Editor’s comment: June 2018
- Credit: Archant
“They are the Roundheaded turnip-eaters of our times...bringing much of this generational teasing upon themselves,” This month, Cotswold Life editor Mike Lowe turns his attention to Millennials
We Baby Boomers are being admonished for being beastly to those poor Millennials. Apparently it’s our fault that they can’t afford to buy a house, are going to be shackled by the appalling constraints of Brexit and are saddled with massive student debts (which very, very few of them will ever have to pay off anyway).
It’s true that my generation enjoyed what many would regard as the Best of Times. Free education, free healthcare from a well-funded NHS, the freedom to travel wherever we wanted, before returning home to a well-paid career and an affordable semi-detached which then doubled in value every year. We also had Raleigh Choppers, David Bowie, Concorde, Saturday Night Fever, The Clangers, Tupperware, Tiswas, Wagon Wheels, The Magic Roundabout and George Best.
But you have to say that Millennials bring much of this generational teasing upon themselves. They are, without doubt, the most humourless, boring, bland, unexciting mob since Cromwell’s regime. They are the Roundheaded turnip-eaters of our times. They try to shut down debate in universities, the very places where differing opinions should be heard. They try to dictate what we read and what we watch. They find Shakespearean tragedies and strong drink a bit scary. They moan constantly about house prices, commuting, cycle lanes, Katie Hopkins and the cost of a Costa coffee. And they take offence at anything, all the time, running crying to their Safe Spaces if someone dares to venture a slightly challenging opinion.
Now these fragile snowflakes have decided that interacting with raw food is also a challenge too far, resulting in Sainsbury’s introducing something called ‘no-touch chicken’ – pouches of poultry that the squeamish can squeeze directly into the pan. A supermarket suit claims that “Younger customers are quite scared of touching raw meat. These bags allow people, especially those who are time-poor, to just ‘rip and tip’ the meat straight into the frying pan without touching it.” Reference was also made to one woman who was that frightened of bacteria that she “sprayed her chicken with Dettol first before cooking it”. Hmm, tasty.
Part of the problem seems to be that Millennials eat out so often that they’re not used to preparing food in their own homes. (That’s the Millennials who have no money, remember.) There is a simple answer to this – make sure that every child is taught to cook at school. Home Economics, I think they used to call it. (I’ve no idea what the curriculum consisted of because we male pupils were whisked away to do metalwork or something a bit more manly instead.)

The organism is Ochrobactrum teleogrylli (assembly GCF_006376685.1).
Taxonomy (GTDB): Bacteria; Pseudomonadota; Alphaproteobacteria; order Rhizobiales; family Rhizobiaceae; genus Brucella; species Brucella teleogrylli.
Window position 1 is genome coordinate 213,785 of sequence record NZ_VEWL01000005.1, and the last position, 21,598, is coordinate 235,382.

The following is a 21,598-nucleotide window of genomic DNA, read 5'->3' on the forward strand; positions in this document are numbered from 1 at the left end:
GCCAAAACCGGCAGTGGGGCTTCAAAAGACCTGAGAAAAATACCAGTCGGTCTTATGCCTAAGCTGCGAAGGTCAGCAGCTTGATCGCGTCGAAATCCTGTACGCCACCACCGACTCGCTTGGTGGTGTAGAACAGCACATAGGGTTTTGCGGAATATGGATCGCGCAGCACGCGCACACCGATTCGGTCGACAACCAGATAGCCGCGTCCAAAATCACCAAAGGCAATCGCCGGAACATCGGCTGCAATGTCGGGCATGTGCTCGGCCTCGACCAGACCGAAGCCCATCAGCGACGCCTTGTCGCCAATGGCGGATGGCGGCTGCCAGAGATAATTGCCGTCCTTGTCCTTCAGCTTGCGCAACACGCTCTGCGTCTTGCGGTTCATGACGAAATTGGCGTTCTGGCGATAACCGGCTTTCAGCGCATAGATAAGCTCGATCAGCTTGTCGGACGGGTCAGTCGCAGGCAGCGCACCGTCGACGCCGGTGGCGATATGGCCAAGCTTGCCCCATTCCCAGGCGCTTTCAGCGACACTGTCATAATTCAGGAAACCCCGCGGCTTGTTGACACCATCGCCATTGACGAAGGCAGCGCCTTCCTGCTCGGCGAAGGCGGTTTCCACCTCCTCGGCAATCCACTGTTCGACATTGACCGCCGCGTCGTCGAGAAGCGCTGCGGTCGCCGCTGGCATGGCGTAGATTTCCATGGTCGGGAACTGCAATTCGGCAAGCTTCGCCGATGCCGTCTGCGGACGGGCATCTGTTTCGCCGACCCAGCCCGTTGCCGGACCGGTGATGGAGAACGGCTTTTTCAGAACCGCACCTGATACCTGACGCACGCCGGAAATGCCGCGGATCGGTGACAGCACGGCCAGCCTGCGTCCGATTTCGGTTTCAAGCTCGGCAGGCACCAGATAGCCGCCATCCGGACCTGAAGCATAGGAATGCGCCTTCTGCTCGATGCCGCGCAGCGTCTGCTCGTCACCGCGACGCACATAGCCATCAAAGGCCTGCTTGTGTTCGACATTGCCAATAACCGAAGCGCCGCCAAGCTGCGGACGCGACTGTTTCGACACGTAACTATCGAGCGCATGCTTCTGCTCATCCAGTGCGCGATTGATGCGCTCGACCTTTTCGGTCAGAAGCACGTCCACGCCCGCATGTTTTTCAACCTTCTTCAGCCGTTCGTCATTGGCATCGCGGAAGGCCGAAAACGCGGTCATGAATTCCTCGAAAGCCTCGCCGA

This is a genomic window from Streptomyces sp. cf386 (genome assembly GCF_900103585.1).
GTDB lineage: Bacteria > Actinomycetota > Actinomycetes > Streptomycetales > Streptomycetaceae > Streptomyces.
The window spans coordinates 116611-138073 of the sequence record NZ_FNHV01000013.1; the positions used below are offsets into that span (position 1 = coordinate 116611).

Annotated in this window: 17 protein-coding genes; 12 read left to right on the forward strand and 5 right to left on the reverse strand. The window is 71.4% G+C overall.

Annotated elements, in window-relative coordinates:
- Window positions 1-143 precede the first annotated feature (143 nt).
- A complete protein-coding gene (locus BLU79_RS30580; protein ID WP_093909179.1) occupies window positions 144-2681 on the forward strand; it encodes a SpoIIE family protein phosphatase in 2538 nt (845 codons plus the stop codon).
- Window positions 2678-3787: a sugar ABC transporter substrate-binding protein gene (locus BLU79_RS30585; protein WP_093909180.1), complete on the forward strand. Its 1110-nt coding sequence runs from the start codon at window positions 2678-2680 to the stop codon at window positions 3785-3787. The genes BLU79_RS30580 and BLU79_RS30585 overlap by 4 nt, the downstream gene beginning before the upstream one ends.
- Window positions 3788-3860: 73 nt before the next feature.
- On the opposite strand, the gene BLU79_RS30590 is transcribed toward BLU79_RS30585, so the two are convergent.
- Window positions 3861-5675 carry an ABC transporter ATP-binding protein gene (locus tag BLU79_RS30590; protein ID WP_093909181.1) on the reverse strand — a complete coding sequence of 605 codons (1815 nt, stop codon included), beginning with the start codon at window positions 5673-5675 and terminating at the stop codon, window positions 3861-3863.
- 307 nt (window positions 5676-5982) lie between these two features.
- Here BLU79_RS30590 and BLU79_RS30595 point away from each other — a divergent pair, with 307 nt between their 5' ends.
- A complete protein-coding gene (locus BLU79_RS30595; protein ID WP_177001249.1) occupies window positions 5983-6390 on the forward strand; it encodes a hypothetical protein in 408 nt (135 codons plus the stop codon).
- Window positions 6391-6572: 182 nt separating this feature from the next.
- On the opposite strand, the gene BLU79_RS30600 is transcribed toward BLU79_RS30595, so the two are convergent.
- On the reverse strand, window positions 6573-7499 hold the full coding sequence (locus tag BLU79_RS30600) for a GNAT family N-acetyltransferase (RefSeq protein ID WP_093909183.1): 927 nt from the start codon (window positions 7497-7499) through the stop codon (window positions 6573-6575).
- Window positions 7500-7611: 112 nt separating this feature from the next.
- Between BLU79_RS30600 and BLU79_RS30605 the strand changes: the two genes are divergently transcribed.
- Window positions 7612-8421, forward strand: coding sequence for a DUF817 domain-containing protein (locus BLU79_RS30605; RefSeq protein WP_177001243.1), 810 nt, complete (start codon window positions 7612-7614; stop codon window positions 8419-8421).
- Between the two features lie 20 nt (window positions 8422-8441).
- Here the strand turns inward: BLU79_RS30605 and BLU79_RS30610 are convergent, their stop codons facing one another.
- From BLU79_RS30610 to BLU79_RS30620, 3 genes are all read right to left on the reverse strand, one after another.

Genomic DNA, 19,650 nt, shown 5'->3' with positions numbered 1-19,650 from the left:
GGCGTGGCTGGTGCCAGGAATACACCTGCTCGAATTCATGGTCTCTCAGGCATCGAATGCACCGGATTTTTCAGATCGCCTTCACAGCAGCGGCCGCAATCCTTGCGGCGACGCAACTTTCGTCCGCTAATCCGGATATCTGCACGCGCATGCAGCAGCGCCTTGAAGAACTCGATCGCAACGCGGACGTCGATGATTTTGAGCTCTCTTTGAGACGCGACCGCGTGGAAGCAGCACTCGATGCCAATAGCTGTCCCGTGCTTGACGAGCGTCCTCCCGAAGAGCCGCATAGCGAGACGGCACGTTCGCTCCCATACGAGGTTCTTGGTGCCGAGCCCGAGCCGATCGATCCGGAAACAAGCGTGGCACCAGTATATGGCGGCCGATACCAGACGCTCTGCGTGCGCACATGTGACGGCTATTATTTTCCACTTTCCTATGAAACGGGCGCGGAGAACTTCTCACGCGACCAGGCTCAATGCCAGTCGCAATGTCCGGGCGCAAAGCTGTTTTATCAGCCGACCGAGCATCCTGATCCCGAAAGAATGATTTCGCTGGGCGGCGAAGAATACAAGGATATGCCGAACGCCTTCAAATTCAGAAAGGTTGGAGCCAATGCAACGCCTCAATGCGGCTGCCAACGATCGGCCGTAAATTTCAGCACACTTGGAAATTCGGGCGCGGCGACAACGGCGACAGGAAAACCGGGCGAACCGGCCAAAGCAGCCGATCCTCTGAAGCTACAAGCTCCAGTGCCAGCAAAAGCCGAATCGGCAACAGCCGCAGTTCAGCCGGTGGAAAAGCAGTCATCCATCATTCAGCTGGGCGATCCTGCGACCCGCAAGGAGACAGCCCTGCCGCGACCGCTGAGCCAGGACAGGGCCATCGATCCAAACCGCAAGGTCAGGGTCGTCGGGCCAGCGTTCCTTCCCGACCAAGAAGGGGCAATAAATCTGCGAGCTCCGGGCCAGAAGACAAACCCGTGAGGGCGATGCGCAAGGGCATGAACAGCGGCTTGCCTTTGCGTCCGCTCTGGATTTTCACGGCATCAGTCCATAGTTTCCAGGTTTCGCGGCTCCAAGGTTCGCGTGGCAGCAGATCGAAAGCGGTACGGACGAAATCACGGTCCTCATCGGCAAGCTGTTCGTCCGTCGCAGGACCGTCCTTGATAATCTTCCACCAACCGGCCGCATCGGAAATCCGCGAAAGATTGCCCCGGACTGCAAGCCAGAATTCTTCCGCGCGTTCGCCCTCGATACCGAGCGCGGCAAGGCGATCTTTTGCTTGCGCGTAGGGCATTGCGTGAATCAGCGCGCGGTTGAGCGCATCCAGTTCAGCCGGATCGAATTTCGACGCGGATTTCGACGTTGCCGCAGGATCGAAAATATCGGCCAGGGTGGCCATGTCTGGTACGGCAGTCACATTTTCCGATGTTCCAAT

We already know that we’re going to face difficulties in the food supply chain in the not-so-distant future. If our farmers are going to continue to struggle to produce the basics we need, the very least the younger generation can do is learn how to cook them.
- 1 A fond farewell to Torbay from the captain of cruise ship Eurodam
- 2 20 of the best restaurants in Hertfordshire
- 3 20 of the best places to eat out in St Ives
- 4 10 great hill walks in Cheshire
- 5 10 Derbyshire walks close to AA recommended pubs
- 6 Rare gold medal of Nelson's Norfolk protégé expected to sell for up to £80,000
- 7 35 great Surrey pubs with beer gardens and terraces
- 8 Win tickets to BBC Gardeners' World Spring Fair
- 9 10 Cheshire walks close to AA recommended pubs
- 10 Martin Clunes shares his favourite local places in Dorset
It is only fair that if I am going to pillory the younger generations, I also should admit to our own past failings. Which brings us back to the problem of plastic, as covered in this magazine last month. At some point during the late Seventies, it suddenly became fashionable for young women to carry a bottle of mineral around with them wherever they went. It is a fad that continues to this day.
(Personally, I blame Olivia Newton-John in her headband and leg warmers for churning out those fitness videos.)
Now it’s no secret that the British climate is less than tropical. A typical summer’s day is likely to be wet and a bit chilly, so you are unlikely to drop dead from dehydration on the walk from the car park to the office. So why the need to cart water bottles around as if you were on a mission with the Desert Rats?
It never happened in my day. We’d play football in the street for hours without needing a liquid top-up. And if we did get thirsty, we’d just drink from a puddle.
For more of Mike’s musings, follow him on Twitter! @cotslifeeditor